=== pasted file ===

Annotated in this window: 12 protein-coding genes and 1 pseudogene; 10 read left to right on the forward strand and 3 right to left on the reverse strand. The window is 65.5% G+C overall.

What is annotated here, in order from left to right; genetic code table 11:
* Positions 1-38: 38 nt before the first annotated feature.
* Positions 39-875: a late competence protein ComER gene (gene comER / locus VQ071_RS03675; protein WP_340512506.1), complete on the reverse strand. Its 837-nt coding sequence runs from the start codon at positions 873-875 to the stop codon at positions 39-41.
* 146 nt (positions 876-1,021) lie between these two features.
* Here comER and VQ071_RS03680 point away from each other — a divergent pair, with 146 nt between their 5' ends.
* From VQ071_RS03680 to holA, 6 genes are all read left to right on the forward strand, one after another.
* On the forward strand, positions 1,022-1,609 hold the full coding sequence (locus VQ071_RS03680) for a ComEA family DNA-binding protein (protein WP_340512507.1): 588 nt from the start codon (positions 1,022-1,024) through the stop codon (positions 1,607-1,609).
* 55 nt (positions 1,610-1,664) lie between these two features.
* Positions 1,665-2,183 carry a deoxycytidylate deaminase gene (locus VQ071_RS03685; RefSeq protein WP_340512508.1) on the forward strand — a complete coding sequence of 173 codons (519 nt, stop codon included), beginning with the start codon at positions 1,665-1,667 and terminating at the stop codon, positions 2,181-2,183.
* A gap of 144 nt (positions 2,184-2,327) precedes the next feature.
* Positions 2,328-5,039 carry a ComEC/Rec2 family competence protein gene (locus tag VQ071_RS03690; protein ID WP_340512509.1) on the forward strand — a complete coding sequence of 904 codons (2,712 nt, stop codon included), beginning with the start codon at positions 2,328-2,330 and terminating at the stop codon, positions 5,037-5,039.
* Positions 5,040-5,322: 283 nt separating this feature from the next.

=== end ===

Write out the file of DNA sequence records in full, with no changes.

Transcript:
Annotated in this window: 12 protein-coding genes and 1 pseudogene; 10 read left to right on the forward strand and 3 right to left on the reverse strand. The window is 65.5% G+C overall.

What is annotated here, in order from left to right; genetic code table 11:
* Positions 1-38: 38 nt before the first annotated feature.
* Positions 39-875: a late competence protein ComER gene (gene comER / locus VQ071_RS03675; protein WP_340512506.1), complete on the reverse strand. Its 837-nt coding sequence runs from the start codon at positions 873-875 to the stop codon at positions 39-41.
* 146 nt (positions 876-1,021) lie between these two features.
* Here comER and VQ071_RS03680 point away from each other — a divergent pair, with 146 nt between their 5' ends.
* From VQ071_RS03680 to holA, 6 genes are all read left to right on the forward strand, one after another.
* On the forward strand, positions 1,022-1,609 hold the full coding sequence (locus VQ071_RS03680) for a ComEA family DNA-binding protein (protein WP_340512507.1): 588 nt from the start codon (positions 1,022-1,024) through the stop codon (positions 1,607-1,609).
* 55 nt (positions 1,610-1,664) lie between these two features.
* Positions 1,665-2,183 carry a deoxycytidylate deaminase gene (locus VQ071_RS03685; RefSeq protein WP_340512508.1) on the forward strand — a complete coding sequence of 173 codons (519 nt, stop codon included), beginning with the start codon at positions 1,665-1,667 and terminating at the stop codon, positions 2,181-2,183.
* A gap of 144 nt (positions 2,184-2,327) precedes the next feature.
* Positions 2,328-5,039 carry a ComEC/Rec2 family competence protein gene (locus tag VQ071_RS03690; protein ID WP_340512509.1) on the forward strand — a complete coding sequence of 904 codons (2,712 nt, stop codon included), beginning with the start codon at positions 2,328-2,330 and terminating at the stop codon, positions 5,037-5,039.
* Positions 5,040-5,322: 283 nt separating this feature from the next.